Dempsey's Benghazi testimony questioned

An attorney whose firm represents two Benghazi whistleblowers said Gen. Martin Dempsey, chairman of the Joint Chiefs of Staff, lied to the Senate when he said there was never a “stand down” order during the Benghazi attack on Sept. 11, 2012.

“What was fascinating is that he explained his lie to them,” Joe DiGenova, an attorney representing one of the whistleblowers, told

“He actually said they were sent to Tripoli. They were needed in Benghazi,” said DiGenova, a former U.S. attorney, now with the Washington firm of DiGenova & Toensing. “They were told not to go to Benghazi, because their mission was Tripoli. I call that a stand down. He doesn’t. He can live with whatever he wants to think, but people died. In my opinion, what he did was lie.”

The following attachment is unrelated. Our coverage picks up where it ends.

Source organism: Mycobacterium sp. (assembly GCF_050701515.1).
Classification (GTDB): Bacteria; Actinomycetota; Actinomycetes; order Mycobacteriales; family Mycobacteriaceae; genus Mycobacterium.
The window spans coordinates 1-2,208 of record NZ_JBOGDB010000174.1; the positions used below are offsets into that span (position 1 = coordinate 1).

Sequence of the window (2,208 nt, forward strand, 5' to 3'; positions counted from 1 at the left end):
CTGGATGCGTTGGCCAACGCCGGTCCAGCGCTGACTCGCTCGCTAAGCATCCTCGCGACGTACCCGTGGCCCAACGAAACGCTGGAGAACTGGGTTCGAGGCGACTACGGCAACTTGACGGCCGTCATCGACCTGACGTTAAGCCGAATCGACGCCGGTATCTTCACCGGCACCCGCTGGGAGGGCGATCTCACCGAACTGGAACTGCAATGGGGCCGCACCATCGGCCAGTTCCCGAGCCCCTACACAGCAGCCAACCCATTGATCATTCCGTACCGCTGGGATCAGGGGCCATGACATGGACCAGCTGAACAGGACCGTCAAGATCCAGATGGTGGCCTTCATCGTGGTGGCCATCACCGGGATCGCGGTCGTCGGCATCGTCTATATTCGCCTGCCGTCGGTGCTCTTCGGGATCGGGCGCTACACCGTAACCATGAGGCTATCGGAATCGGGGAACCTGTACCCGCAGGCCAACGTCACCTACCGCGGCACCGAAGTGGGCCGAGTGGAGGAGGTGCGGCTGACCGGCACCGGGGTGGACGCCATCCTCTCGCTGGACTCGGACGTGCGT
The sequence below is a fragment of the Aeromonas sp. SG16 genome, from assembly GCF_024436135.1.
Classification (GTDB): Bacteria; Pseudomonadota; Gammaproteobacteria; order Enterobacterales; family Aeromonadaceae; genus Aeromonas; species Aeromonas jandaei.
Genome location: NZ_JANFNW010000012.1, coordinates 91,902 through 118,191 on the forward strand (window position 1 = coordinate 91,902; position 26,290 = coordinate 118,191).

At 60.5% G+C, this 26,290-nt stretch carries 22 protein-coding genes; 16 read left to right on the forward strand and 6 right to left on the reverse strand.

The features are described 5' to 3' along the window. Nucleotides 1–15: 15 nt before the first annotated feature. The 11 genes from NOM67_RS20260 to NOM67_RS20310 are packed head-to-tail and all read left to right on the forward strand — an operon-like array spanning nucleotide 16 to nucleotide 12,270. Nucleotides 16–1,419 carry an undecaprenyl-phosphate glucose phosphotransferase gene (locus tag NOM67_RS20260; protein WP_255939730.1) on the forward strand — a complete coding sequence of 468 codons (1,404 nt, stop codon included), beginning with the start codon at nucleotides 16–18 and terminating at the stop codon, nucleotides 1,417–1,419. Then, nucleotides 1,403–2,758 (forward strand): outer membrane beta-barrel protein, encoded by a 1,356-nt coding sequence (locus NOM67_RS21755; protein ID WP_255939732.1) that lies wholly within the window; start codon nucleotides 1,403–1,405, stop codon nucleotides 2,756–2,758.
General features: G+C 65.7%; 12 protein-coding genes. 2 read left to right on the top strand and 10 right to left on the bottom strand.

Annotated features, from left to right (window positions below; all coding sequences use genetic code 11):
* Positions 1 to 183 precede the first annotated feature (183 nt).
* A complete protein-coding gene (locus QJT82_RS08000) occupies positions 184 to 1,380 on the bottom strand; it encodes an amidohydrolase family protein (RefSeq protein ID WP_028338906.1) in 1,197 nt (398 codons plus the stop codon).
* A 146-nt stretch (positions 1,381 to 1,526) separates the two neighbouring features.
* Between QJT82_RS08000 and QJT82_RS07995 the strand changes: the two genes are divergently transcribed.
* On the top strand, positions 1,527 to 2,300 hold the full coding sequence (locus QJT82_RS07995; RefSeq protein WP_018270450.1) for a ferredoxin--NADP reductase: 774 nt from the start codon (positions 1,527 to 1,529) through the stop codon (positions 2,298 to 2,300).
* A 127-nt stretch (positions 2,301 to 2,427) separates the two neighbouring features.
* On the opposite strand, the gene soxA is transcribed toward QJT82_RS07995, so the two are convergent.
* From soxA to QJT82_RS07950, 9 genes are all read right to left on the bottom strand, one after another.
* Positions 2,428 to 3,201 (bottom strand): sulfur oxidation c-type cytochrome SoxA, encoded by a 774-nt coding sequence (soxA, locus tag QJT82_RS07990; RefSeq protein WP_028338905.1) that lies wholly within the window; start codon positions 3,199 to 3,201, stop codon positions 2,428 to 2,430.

During testimony to the Senate Budget Committee last Wednesday, Dempsey said, “They weren’t told to stand down. A ‘stand down’ order means don’t do anything. They were told that the mission they were asked to perform was not in Benghazi, but was at Tripoli airport.”

This is contrary to what Gregory Hicks, former number two State Department diplomat in Libya, told the House Oversight and Government Reform Committee about the terrorist attack on the Benghazi compound that killed four Americans, including Ambassador Christopher Stevens.

Hicks told Congress that after the first attack, a security team left Tripoli for Benghazi with two military personnel and that four members of a special forces team in Tripoli wanted to go in a second wave but were told to stand down. 
It appears that Gen. Dempsey is waging a military semantics war with critics of his handling of the Benghazi attacks.  It is another example of this administrations conman approach to explaining its conduct or lack of action as in this case.  It makes them look deceitful and slippery.


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